Risk Management Options Analysis (RMOA) is a methodology that was first introduced in February 2013. It helps identify the dangers or risks for the health and/or environment posed by hazardous substances and is used to determine the best risk management measures for addressing potential concerns with these substances. Substances can for example be assessed due to their potential endocrine disrupting or persistent, bioaccumulative and toxic properties. This methodology can help prevent the unnecessary substitution of certain substances.
The Member State authorities implemented these RMOAs so that they can manage the risks involved with using these substances, on the basis of the information provided in the registration dossiers of the substances. The Member States will discuss the RMOAs with ECHA and the European Commission before concluding on the regulatory measures that will be adopted. Examples of measures that can be taken are the following: harmonized classification and labelling, Candidate List inclusion, restriction...
In 2019, ECHA started assessing the regulatory needs for groups of chemicals, as part of the Integrated Regulatory Strategy (IRS). The RMOAs are therefore now included in the Assessment of Regulatory Needs list (ARN list), which is a list of substances with their structural similarity groups for which an assessment is either ongoing or has been completed. This list gives the assessing authority, the concern, the status, the suggested follow-up action, and the date of the latest update to the list entry.
ECHA confirmed in December 2021 that around 120 groups have been assessed overall, covering more than 3 000 substances. They started assessing structurally similar substances together to speed up the process to eventually address all registered substances. Structurally similar substances are identified using the substance identity information in registration dossiers and C&L notifications. This means that authorities can treat related substances consistently and can take action for substances of concern as soon as possible.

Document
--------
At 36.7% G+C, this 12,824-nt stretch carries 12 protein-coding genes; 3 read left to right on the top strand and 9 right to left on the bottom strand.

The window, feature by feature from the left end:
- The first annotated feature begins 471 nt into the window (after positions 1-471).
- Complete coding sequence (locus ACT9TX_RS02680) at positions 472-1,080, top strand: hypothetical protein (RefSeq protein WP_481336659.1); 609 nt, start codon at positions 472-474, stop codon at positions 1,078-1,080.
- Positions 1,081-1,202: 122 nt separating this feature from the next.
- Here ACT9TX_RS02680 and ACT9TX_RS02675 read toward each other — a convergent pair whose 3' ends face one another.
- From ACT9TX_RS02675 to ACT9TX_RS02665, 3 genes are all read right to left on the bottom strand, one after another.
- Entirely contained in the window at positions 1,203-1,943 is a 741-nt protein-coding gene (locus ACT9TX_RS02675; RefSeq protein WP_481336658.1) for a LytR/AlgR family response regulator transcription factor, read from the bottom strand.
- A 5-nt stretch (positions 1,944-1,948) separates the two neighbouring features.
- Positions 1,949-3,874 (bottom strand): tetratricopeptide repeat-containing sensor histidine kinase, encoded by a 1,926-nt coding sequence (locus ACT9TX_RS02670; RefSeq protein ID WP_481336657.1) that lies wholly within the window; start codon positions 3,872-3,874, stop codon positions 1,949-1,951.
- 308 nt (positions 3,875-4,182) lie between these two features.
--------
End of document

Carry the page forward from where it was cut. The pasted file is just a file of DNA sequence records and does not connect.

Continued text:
Assessing substances in groups also helps companies identify substances that will be assessed and potentially regulated based on the chemical structure of a substance, meaning that they can sometimes predict authorities’ decisions. Before this, ECHA focused on substances that presented sufficient hazard information in order to determine whether they required regulatory risk management. Now, if a substance has been identified, all structurally similar substances can go straight to regulatory risk management even if insufficient hazard information is available.
The assessment is done on a group of substances, but the decision to take regulatory action can apply to the group of substances as a whole, or only a subgroup or single substance. This decision is notified through the Registry of Intentions of a substance. This can therefore help companies prepare themselves to replace substances with safer alternatives if needed.